Glitterspeck evolved from rainbowhedrons that settled on the ocean floor in adulthood. They have grown to four millimeters, bigger than any rainbowhedron. Usually, they settle on the sand or silt, partly burying the bottom plate, but their range is full of the fast-growing perfectogon crystalmat, so they'll often rest on that. They'll easily roll with currents, but this is no great problem.
After settling in position, the pores in the bottom plate expand to allow more of the soft core to reach outward, feeling for detritus or latching on to the mycelium of a perfectogon crystalmat and absorbing nutrients from it. The photosynthetic pigments stay mainly in the greener part of the spectrum, due to being in brighter waters, even extending into a slightly bluer green range at the tip, though they become more golden near the base, which is usually shaded. The bottom plate becomes bleached of photosynthetic pigment and appears a pale reddish gray when the glitterspeck is turned over. When this happens, it will grow new pigmentation over the next several days.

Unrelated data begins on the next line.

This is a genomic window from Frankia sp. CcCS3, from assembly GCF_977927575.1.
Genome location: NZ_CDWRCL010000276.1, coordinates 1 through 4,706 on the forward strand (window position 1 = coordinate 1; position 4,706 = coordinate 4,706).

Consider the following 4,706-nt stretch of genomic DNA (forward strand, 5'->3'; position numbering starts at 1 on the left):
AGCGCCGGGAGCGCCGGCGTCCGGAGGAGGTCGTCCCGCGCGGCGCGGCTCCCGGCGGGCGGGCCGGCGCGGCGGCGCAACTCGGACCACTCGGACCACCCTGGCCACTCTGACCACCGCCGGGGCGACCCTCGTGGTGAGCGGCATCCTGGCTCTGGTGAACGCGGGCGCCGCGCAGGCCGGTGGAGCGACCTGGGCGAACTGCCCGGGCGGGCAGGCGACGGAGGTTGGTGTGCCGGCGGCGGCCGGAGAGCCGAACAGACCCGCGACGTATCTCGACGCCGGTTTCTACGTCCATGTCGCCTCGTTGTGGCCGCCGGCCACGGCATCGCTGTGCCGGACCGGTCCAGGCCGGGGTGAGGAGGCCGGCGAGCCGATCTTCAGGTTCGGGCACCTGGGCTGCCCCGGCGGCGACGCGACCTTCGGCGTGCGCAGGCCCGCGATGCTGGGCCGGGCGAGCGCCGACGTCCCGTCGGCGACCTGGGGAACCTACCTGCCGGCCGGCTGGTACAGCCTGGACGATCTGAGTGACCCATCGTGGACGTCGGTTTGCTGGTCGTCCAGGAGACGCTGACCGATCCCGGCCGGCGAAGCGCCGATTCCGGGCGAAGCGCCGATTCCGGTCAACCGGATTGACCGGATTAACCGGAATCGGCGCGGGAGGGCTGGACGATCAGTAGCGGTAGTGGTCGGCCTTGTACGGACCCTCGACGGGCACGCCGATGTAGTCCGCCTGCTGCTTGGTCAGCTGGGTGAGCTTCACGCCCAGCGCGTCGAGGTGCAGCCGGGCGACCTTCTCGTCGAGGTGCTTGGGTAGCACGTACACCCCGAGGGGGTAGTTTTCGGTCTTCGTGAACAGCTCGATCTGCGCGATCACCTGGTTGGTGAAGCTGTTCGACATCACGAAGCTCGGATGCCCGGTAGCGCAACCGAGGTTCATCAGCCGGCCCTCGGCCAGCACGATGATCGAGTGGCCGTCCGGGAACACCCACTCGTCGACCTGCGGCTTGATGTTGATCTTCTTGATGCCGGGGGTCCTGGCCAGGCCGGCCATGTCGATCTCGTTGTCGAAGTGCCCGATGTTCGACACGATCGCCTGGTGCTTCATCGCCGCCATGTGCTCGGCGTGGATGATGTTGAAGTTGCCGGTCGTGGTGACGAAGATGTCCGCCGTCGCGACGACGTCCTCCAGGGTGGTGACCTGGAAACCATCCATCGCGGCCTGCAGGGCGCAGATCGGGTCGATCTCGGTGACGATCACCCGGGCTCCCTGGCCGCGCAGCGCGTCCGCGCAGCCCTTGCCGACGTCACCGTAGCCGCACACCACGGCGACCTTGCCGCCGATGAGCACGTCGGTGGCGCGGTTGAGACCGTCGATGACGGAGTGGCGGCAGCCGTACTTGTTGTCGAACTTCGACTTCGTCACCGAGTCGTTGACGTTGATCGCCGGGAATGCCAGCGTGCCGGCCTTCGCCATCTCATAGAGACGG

Internally, they have repurposed the air- and water-filled chambers that allowed rainbowhedrons to adjust their buoyancy. Most of the interior is filled with soft core tissue, but they have digestive and reproductive pouches near their pores, which can fairly easily convert from one to the other based on whether digestive enzymes are present. These digestive pouches secrete enzymes that exit the pores to digest whatever it's touching, and can suck in and expel water (adapted from their previous use) to aid ingestion and excretion. This includes enzymes to erode perfectogon crystalmat mycelium where it touches the glitterspeck, allowing it to absorb a thin layer. The reproductive pouches produce two types of gametes (one from the shell, one from the core), which they spawn and take in from outside, and they bud off juveniles, whether they've been fertilized or not. These juveniles exit through an enlarged pore that forms for them and are indistinguishable from rainbowhedrons.